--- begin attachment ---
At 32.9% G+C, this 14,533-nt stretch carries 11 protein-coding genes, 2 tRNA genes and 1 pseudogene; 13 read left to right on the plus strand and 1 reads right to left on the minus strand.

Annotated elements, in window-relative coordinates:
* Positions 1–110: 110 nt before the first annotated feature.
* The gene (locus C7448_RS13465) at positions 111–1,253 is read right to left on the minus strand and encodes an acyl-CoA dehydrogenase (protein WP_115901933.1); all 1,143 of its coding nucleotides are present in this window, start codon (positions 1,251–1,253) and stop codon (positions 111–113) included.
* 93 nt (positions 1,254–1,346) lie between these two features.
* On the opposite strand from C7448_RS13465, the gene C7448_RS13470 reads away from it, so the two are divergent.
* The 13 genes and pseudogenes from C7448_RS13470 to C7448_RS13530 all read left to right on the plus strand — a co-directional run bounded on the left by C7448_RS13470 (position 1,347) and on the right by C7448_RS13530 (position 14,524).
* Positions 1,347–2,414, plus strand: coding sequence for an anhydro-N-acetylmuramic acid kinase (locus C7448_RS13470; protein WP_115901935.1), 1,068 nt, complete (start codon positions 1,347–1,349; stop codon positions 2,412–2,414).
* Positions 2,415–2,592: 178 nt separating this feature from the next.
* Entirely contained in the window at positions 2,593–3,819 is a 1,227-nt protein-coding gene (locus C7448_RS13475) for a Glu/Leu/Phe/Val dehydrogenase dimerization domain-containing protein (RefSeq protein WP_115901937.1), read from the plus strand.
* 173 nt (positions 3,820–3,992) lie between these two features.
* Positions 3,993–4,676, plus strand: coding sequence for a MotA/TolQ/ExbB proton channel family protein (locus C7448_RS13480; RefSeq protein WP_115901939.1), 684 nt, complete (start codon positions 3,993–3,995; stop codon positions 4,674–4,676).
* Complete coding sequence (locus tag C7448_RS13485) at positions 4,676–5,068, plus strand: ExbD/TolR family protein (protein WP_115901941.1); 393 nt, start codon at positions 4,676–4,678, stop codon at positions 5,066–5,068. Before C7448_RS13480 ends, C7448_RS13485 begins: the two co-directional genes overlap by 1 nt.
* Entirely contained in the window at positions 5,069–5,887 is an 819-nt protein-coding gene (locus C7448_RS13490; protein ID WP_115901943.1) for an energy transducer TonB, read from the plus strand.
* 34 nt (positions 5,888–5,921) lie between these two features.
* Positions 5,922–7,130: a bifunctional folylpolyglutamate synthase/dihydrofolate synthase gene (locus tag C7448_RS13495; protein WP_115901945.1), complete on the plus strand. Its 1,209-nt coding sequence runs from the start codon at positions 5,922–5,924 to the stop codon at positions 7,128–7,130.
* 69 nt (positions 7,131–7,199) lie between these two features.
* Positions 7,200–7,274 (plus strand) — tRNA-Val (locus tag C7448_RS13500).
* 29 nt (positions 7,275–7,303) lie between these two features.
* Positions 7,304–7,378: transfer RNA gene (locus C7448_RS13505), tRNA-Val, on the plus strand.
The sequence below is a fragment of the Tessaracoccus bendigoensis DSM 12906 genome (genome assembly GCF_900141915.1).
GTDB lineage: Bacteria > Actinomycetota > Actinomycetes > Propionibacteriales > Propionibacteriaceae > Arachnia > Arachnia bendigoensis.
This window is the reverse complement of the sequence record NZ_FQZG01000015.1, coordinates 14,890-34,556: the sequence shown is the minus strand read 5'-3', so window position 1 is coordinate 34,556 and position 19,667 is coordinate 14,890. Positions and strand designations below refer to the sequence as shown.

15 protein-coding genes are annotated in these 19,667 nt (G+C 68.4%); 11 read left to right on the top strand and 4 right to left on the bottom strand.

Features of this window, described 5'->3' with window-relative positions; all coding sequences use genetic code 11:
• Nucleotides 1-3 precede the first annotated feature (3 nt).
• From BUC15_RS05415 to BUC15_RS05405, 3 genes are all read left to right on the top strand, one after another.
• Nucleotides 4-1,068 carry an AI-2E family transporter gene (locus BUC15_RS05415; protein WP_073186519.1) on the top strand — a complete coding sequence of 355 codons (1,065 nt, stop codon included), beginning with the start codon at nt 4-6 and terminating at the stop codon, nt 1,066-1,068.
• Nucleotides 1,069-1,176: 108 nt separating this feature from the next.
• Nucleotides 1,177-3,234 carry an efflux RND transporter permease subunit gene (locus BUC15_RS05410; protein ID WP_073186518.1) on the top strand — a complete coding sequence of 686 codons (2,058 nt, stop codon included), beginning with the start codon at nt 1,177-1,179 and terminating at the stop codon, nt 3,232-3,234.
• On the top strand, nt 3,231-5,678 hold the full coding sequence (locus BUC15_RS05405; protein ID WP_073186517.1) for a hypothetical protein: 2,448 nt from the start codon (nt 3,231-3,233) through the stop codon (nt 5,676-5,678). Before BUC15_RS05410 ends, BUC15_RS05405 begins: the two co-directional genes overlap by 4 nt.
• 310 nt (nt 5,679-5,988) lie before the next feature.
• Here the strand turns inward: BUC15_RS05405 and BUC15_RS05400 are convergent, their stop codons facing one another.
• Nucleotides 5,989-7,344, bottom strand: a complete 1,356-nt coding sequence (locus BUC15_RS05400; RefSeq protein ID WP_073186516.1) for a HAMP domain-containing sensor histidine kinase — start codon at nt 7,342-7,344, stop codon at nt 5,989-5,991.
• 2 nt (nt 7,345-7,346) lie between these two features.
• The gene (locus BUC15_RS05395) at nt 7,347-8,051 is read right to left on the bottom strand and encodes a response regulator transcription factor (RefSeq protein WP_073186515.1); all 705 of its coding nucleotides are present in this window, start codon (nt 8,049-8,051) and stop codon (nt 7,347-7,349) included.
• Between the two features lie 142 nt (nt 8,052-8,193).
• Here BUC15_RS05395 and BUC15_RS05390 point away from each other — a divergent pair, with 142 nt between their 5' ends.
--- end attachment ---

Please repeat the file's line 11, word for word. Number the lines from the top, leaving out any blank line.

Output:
* 173 nt (positions 3,820–3,992) lie between these two features.